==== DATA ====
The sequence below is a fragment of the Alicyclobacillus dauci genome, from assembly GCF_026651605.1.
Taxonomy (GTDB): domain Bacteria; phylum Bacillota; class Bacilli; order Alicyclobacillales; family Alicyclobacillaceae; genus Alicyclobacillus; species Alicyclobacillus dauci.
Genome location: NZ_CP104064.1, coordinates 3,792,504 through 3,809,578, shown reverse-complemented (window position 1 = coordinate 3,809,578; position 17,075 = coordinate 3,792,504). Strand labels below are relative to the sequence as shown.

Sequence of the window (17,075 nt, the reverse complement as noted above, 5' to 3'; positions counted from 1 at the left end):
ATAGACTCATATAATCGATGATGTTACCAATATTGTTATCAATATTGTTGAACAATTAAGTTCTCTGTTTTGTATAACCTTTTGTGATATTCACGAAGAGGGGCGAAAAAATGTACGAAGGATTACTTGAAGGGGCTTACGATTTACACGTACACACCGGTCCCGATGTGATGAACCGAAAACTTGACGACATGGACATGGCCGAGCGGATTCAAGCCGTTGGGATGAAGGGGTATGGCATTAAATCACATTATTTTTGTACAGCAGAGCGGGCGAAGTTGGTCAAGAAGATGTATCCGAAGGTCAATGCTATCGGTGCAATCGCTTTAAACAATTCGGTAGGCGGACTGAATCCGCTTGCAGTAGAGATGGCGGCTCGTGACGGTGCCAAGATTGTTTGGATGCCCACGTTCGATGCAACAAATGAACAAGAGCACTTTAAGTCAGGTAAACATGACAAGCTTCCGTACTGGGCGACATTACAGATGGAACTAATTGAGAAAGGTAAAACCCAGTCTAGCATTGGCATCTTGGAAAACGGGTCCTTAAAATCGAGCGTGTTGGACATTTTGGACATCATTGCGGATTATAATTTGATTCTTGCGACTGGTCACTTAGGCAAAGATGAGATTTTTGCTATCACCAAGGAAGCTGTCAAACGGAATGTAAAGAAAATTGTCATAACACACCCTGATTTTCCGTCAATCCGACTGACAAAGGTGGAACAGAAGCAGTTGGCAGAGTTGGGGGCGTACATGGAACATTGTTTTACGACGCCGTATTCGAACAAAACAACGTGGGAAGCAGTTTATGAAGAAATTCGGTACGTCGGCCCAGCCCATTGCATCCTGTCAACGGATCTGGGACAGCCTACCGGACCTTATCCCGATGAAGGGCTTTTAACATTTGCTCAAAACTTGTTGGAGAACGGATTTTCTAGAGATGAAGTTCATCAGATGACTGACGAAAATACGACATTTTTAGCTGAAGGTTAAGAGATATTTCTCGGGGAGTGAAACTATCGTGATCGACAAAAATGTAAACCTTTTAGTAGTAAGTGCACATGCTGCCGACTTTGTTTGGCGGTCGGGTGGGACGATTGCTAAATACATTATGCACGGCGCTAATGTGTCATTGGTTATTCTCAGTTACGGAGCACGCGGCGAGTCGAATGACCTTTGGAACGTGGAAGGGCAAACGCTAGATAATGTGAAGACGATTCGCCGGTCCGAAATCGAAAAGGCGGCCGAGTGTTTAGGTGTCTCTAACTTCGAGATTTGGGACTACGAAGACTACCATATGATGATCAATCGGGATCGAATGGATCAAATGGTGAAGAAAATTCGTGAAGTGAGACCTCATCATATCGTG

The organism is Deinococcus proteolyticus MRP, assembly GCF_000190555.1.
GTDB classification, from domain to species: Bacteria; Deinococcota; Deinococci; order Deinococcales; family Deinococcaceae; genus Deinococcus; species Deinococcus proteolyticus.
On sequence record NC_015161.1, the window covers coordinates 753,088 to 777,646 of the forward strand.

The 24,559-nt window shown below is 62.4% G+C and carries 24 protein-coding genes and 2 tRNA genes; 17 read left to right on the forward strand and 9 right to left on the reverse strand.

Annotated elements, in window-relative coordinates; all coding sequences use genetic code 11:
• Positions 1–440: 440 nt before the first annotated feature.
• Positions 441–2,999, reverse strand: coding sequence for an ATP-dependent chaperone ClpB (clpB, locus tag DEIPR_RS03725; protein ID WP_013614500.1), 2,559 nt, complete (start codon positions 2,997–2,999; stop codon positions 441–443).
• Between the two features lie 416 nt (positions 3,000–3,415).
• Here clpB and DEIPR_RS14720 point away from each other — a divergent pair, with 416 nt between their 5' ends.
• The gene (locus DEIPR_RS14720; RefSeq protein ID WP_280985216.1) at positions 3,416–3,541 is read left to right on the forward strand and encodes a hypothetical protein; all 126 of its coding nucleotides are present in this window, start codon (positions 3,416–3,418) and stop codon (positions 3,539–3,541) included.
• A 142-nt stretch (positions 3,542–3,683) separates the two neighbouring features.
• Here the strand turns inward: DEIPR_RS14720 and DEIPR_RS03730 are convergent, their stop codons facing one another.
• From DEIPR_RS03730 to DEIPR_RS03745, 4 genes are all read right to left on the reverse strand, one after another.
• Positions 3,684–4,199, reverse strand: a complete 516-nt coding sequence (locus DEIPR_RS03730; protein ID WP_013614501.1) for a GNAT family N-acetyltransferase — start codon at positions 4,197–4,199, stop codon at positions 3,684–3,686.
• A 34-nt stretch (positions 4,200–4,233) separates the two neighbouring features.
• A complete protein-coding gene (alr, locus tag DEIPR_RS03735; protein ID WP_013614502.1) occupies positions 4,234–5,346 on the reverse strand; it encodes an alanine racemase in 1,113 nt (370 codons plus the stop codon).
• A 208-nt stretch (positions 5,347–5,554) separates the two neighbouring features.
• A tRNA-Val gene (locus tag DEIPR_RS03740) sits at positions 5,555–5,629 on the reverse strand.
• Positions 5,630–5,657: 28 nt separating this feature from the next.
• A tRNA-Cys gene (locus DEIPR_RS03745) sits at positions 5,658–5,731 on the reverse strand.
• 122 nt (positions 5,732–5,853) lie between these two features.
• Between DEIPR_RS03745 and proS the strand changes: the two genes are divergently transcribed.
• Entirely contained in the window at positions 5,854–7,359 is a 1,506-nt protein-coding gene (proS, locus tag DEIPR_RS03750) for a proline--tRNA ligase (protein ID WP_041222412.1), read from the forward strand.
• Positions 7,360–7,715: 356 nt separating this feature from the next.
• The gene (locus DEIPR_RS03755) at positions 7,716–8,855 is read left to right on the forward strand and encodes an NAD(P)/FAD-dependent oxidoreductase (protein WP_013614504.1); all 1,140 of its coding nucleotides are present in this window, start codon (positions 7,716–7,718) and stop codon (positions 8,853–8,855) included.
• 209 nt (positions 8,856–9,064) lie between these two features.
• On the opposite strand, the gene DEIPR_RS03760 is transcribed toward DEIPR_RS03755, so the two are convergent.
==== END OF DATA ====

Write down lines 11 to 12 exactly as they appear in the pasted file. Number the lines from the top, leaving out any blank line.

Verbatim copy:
• Positions 1–440: 440 nt before the first annotated feature.
• Positions 441–2,999, reverse strand: coding sequence for an ATP-dependent chaperone ClpB (clpB, locus tag DEIPR_RS03725; protein ID WP_013614500.1), 2,559 nt, complete (start codon positions 2,997–2,999; stop codon positions 441–443).